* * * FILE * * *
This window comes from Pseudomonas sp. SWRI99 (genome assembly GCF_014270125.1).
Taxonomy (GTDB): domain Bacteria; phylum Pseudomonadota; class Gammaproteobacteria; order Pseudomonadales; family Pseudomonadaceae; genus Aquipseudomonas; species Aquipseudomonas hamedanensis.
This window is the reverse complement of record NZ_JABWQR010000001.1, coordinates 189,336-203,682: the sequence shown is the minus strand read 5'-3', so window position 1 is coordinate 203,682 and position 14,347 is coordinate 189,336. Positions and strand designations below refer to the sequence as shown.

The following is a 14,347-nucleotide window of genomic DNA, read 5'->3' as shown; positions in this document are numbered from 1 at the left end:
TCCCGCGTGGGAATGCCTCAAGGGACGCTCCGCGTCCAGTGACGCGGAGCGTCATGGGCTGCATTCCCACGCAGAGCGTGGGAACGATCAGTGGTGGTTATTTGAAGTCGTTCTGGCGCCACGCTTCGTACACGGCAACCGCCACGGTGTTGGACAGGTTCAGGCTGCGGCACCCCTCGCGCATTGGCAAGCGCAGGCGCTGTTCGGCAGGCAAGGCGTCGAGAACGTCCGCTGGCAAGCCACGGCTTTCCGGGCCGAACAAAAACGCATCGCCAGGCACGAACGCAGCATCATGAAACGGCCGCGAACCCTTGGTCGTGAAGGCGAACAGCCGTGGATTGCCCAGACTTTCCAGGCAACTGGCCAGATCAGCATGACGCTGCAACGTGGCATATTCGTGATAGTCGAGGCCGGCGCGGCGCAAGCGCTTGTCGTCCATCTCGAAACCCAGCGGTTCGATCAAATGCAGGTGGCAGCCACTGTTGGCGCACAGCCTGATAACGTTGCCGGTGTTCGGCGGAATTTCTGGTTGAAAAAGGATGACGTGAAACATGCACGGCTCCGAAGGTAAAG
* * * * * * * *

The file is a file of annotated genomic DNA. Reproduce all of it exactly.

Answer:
This window comes from Pseudomonas sp. SWRI99 (genome assembly GCF_014270125.1).
Taxonomy (GTDB): domain Bacteria; phylum Pseudomonadota; class Gammaproteobacteria; order Pseudomonadales; family Pseudomonadaceae; genus Aquipseudomonas; species Aquipseudomonas hamedanensis.
This window is the reverse complement of record NZ_JABWQR010000001.1, coordinates 189,336-203,682: the sequence shown is the minus strand read 5'-3', so window position 1 is coordinate 203,682 and position 14,347 is coordinate 189,336. Positions and strand designations below refer to the sequence as shown.

The following is a 14,347-nucleotide window of genomic DNA, read 5'->3' as shown; positions in this document are numbered from 1 at the left end:
TCCCGCGTGGGAATGCCTCAAGGGACGCTCCGCGTCCAGTGACGCGGAGCGTCATGGGCTGCATTCCCACGCAGAGCGTGGGAACGATCAGTGGTGGTTATTTGAAGTCGTTCTGGCGCCACGCTTCGTACACGGCAACCGCCACGGTGTTGGACAGGTTCAGGCTGCGGCACCCCTCGCGCATTGGCAAGCGCAGGCGCTGTTCGGCAGGCAAGGCGTCGAGAACGTCCGCTGGCAAGCCACGGCTTTCCGGGCCGAACAAAAACGCATCGCCAGGCACGAACGCAGCATCATGAAACGGCCGCGAACCCTTGGTCGTGAAGGCGAACAGCCGTGGATTGCCCAGACTTTCCAGGCAACTGGCCAGATCAGCATGACGCTGCAACGTGGCATATTCGTGATAGTCGAGGCCGGCGCGGCGCAAGCGCTTGTCGTCCATCTCGAAACCCAGCGGTTCGATCAAATGCAGGTGGCAGCCACTGTTGGCGCACAGCCTGATAACGTTGCCGGTGTTCGGCGGAATTTCTGGTTGAAAAAGGATGACGTGAAACATGCACGGCTCCGAAGGTAAAG